Hofland, Barbara Hoole. Matilda, or, the Barbadoes Girl: a tale for young people / by the author of The clergyman's widow and family . . . (Philidelphia, 1817).  While the story of Matilda comes shortly after the 18th century, it is still a prime and relevant example of a Foundling Story.

Houston, Robert Allan. British Society in the Eighteenth Century
Journal of British Studies, Vol. 25, Issue 4, Re-Viewing the Eighteenth Century, (Oct., 1986),436-466.
This article provides an overview of both provinicial and urban life in Eighteenth Century England, including pertinent facts on the growth of the middle class, rise of industry and the predominant morals valued by English society at the time.

Hunter, J. Paul, Before Novels: The Cultural Contexts of Eighteenth Century English Fiction
New York: W.W. Norton & Company, 1990.
Hunter follows the literary and sociological trends leading up to the rise of the eighteenth century novel in England, particularly the influence of didactic fiction.

Langford, Paul. Englishness Identified: Manners and Character, 1650-1850
Oxford: Oxford University Press, 2000.
Langford bases his work on the study of the history of social behavior and manners, and links the idea of the English identity and the history of the traits that came to be identified as English.

Mackie, Erin. Market a lad Mode: Fashion, Commodity, and Gender in The Tatler and The Spectator
Baltimore and London: John Hopkins University Press, 1997.
This book discusses the significant influence the early 18c papers edited by Richard Steele and Joseph Addison had on the British eighteenth century as arbiters of taste and proper conduct and the overwhelming influence it had as a predecessor to the modern lifestyle magazine.

Mackie, Erin. The Commerce of Everyday Life : Selections from The Tatler and The Spectator. Boston : Bedford/St. Martin's, c1998.

Morgan, Marjorie. Manners, Morals, and Class in England, 1774-1858.
New York: St. Martin’s Press, 1994.
This book explores the origins of etiquette books and conduct manuals in the nineteenth century, and why they were the popular form of the period in dispensing proper manners. Morgan also discusses the courtesy books prevalent during the mid 18th century, which gave way to etiquette books.

Nelson, James. An Essay on the Government of Children: essays concerning the development of good health, manners and education for children in the 18th century; part of a series entitled Marriage, Sex and the Family in England (1660-1800). (Originally published in London; Printed for R. and J. Dodsley, 1756).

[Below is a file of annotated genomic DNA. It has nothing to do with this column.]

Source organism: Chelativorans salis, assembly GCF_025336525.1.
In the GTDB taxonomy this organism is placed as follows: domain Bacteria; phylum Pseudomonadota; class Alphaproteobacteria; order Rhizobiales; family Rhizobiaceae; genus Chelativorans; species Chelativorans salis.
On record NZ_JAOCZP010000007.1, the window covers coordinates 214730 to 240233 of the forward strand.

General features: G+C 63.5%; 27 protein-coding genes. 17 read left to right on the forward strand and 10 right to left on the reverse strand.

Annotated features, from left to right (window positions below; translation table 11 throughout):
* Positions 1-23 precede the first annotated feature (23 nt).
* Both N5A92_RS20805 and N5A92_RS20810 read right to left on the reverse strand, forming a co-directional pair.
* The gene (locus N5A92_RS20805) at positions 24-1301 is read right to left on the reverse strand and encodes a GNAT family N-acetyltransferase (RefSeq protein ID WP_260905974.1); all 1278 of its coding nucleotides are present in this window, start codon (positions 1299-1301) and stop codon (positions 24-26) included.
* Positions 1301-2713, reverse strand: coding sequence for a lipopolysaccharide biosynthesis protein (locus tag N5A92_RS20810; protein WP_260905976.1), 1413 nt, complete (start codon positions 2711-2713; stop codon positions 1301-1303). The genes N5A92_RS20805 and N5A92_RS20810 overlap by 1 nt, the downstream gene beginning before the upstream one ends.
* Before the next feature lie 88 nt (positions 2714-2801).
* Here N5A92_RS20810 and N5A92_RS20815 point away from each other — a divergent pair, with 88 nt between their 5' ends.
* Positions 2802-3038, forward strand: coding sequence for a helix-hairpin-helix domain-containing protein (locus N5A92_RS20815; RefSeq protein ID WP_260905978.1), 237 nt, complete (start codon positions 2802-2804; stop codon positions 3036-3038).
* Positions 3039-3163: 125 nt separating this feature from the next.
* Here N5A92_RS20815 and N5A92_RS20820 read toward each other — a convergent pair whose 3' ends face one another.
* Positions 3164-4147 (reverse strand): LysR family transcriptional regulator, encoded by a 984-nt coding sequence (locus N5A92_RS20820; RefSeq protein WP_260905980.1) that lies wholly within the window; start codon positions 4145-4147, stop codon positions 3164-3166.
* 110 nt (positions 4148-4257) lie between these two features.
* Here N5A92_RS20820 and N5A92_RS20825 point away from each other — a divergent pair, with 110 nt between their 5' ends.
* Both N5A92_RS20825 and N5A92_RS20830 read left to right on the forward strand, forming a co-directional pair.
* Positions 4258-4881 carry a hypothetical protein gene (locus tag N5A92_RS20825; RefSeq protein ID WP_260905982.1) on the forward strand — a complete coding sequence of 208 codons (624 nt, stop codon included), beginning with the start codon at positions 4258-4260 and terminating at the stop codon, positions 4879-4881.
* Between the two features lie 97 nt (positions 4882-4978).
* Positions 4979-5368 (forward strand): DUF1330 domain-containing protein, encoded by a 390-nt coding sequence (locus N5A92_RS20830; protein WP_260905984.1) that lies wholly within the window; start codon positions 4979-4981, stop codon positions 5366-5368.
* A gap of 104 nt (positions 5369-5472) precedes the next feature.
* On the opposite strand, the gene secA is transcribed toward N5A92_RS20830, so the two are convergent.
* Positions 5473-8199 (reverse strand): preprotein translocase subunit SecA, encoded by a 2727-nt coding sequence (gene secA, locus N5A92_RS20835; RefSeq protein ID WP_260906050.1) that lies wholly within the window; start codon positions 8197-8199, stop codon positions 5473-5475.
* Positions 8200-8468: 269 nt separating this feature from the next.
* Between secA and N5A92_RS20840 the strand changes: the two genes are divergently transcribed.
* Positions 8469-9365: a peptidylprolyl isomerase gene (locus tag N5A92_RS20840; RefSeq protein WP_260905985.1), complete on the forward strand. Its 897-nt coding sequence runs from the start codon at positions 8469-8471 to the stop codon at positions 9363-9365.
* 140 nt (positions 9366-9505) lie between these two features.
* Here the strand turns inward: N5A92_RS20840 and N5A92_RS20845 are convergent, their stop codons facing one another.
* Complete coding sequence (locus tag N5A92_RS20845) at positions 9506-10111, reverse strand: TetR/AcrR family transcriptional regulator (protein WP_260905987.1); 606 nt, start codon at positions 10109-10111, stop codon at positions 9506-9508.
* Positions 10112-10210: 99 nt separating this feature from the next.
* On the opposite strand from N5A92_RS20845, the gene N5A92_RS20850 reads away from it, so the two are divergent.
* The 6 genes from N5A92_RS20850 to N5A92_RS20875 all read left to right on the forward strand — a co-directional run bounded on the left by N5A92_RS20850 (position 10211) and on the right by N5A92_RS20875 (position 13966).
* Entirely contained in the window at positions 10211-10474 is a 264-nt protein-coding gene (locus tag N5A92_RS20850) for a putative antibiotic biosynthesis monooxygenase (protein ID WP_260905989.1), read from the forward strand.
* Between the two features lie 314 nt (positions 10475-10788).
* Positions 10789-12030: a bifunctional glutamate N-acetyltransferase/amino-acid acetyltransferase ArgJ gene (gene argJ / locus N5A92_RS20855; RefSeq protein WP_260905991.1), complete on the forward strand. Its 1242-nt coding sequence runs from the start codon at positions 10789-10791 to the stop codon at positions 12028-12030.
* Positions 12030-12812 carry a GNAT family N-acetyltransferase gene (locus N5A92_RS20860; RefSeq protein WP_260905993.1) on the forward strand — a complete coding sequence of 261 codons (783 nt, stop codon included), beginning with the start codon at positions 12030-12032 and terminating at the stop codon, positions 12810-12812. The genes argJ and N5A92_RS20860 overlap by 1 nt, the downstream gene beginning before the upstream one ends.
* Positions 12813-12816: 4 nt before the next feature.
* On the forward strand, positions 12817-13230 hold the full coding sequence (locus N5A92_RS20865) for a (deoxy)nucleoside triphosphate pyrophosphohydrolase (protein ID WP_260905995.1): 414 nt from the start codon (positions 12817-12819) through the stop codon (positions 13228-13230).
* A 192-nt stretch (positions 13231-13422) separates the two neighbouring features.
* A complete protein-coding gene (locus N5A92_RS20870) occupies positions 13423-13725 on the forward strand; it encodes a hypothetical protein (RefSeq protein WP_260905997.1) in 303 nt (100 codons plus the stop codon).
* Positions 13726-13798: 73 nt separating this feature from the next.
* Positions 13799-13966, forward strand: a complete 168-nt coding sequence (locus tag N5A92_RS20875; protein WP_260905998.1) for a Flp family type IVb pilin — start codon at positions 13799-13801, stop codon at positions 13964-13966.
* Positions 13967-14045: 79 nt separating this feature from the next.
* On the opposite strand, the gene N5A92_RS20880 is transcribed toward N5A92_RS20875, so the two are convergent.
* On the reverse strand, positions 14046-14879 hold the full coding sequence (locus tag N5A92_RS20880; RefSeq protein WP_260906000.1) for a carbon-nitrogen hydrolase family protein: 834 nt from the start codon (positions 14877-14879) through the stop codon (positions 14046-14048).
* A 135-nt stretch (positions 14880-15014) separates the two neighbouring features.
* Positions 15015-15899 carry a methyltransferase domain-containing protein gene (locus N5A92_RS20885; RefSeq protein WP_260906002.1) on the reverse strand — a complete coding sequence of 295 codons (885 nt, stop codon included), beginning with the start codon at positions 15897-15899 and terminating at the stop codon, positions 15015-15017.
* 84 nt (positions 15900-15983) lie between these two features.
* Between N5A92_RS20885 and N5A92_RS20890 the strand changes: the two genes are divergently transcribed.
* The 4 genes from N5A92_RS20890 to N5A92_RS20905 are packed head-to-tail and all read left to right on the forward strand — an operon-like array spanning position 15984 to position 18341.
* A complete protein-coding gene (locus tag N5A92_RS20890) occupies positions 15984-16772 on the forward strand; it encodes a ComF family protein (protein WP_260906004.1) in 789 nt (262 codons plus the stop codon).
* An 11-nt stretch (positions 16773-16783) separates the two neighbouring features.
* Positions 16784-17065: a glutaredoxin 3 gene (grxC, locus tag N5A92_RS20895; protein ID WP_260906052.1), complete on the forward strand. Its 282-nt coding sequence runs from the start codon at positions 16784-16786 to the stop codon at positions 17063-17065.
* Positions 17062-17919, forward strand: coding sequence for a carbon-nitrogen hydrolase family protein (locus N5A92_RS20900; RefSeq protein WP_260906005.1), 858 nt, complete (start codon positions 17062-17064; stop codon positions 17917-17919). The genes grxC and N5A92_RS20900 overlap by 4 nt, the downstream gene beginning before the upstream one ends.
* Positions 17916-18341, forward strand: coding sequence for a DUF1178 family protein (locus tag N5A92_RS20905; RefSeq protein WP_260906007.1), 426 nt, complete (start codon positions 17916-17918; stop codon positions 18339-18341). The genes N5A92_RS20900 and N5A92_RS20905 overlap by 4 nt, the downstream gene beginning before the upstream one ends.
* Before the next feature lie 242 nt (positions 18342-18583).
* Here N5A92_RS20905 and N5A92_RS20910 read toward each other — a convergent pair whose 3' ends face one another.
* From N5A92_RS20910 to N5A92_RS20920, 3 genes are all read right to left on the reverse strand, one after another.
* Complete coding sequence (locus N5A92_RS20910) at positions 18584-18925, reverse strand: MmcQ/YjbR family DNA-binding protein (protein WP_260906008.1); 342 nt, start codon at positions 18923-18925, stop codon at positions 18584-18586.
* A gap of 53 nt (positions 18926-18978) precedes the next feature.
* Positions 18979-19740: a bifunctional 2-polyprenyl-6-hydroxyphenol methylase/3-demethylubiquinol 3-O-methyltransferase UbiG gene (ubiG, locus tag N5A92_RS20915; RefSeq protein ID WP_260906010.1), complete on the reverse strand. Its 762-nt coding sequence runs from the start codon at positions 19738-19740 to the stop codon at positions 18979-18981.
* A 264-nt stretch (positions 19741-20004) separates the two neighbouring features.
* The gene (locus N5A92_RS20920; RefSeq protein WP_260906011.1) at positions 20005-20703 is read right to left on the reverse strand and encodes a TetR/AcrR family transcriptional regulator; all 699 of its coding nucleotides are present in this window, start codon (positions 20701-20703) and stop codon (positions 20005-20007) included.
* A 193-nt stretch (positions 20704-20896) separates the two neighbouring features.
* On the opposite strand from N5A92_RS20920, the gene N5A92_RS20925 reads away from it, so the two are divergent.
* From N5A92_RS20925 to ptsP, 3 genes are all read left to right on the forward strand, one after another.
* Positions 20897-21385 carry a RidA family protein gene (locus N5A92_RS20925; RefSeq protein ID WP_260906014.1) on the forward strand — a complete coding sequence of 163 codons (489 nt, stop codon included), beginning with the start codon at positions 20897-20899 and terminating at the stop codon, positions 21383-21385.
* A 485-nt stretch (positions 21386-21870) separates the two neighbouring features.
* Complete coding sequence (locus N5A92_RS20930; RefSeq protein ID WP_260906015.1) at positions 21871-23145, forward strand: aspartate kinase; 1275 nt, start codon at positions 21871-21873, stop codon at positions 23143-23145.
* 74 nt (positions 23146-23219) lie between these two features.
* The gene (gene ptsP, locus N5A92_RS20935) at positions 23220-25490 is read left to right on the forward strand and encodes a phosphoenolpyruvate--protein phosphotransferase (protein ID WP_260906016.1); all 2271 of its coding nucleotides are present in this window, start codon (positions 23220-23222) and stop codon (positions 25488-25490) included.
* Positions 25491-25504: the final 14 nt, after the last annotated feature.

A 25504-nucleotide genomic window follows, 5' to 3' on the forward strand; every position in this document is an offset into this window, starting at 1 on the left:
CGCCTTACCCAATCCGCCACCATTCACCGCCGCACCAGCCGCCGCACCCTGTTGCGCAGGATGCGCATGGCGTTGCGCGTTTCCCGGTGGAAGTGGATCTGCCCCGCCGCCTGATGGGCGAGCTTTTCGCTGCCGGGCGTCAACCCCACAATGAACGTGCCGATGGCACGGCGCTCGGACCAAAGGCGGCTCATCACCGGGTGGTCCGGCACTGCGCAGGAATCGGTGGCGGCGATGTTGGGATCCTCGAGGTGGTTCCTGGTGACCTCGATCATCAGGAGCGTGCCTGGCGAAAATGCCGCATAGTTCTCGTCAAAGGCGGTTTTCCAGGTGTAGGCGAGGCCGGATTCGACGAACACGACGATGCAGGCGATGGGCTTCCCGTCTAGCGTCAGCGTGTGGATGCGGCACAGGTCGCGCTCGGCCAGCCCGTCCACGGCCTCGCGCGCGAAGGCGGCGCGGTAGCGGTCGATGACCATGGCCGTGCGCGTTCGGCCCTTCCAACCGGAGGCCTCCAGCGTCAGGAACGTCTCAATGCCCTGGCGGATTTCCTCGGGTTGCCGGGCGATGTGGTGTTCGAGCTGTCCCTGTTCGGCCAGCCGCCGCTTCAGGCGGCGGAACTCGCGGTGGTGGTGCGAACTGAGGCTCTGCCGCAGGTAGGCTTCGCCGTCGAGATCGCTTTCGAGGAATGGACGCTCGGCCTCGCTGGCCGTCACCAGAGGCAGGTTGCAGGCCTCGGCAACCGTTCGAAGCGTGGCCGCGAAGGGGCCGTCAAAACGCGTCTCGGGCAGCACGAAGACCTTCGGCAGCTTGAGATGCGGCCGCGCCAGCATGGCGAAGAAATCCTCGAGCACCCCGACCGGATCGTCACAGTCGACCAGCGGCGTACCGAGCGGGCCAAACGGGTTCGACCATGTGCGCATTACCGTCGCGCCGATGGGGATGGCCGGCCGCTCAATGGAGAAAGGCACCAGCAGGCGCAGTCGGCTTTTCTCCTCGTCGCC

Newberry, John. The History of Little Goody Two-Shoes: the story of an impoverished girl and her success in bettering herself through education. (London: John Newbery, 1765).   

Pickering, Samuel F. Jr. Moral Instruction and Fiction for Children, 1719-1820: an overview of children's stories and didactic fiction of the 18th century. (Athens; University of Georgia Press, 1993).

Richardson, Samuel. Familiar Letters on Important Occasions.London, G. Routledge and sons, ltd. 1928

Richardson, Samuel. Pamela; or, Virtue Rewarded: the story of a young woman and her struggles to preserve her virtue. (London: Samuel Richardson, 1742).

Trimmer, Mrs. Sarah. The Servant's Friend: an exemplary tale; designed to enforce the religious instructions given at Sunday and other charity schools, by pointing out the practical application of them in a state of service. (London: printed for T. Longman; G.G.J and J. Robinson; and J. Johnson, 1787).

Truman, Nevil. Historic Costuming. (London: Sir Isaac Pittman & Sons, Ltd., 1952).

Wilson, Thomas. A Companion to the Ball Room, Containing a choice collection of the most original and admired Country Dances, Reels, Hornpipes, Waltzes, and Quadrills, &c. &c.  With Appropriate Figures to Each.  The Etiquette and a Dissertation on the State of the Ball Room. Printed for D. Mackay, 44 Newgate St. & Sold by Sherwood Nedy and Jones-Paternoster Row. Button, Whittaker & Co. St. Paul's, Goulding &Co. Soho Sqare. Clement & Co. Cheapside, & the author No. 66 Old Bailey.



Children's Moral Instruction

Proper Letter Writing



Ball Room Etiquette